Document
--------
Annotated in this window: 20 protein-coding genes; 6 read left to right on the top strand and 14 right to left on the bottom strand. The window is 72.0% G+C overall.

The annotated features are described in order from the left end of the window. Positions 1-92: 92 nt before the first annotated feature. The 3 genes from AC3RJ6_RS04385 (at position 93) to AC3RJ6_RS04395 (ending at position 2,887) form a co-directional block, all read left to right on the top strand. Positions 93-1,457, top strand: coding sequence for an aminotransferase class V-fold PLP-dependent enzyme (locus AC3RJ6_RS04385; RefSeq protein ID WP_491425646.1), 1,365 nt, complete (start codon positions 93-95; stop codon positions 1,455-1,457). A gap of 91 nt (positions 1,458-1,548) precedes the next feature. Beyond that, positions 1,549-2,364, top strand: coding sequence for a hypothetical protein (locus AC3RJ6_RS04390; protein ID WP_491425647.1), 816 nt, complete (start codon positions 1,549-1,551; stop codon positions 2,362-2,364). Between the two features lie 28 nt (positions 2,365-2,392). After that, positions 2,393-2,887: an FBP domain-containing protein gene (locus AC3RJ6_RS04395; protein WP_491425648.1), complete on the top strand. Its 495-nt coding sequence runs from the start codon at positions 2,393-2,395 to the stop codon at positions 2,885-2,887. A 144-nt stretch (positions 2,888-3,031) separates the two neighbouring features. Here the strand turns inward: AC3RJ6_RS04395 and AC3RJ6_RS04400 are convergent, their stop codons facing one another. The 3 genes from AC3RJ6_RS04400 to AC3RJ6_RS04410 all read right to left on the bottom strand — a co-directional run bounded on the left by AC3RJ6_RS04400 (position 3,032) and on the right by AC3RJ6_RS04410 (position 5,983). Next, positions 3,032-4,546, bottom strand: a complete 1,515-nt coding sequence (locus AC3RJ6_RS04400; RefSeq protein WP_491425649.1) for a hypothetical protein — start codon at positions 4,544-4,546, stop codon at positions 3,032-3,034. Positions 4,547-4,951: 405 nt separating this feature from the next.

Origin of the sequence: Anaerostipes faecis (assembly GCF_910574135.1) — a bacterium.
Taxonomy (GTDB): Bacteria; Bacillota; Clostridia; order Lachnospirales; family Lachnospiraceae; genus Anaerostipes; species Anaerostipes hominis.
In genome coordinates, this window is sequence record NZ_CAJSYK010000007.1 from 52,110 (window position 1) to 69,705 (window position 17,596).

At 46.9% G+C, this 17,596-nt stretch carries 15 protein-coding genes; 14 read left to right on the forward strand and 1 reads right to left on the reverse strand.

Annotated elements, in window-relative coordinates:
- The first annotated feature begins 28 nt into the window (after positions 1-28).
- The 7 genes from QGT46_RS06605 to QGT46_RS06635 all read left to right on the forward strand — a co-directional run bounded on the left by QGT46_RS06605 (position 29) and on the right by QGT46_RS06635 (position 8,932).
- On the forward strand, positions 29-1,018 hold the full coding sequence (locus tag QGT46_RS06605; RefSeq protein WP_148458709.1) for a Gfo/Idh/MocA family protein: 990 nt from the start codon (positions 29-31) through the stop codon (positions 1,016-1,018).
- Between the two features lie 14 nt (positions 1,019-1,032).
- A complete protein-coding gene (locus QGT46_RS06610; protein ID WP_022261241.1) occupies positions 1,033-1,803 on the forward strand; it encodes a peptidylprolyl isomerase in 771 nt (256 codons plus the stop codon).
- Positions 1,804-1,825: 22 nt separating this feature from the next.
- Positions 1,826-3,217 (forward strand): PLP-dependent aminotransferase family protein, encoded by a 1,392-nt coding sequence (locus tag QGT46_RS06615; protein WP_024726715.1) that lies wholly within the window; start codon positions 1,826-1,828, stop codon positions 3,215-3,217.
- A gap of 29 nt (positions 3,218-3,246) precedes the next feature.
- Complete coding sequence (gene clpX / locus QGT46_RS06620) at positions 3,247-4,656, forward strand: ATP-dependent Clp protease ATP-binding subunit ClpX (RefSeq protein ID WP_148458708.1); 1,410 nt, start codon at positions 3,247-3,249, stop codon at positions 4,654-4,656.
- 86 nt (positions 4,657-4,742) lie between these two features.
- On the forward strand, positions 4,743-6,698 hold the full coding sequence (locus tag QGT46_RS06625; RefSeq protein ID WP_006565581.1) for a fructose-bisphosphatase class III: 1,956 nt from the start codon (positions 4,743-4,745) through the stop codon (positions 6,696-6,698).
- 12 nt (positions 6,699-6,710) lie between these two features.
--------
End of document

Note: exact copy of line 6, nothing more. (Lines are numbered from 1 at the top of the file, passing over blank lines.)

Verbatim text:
At 46.9% G+C, this 17,596-nt stretch carries 15 protein-coding genes; 14 read left to right on the forward strand and 1 reads right to left on the reverse strand.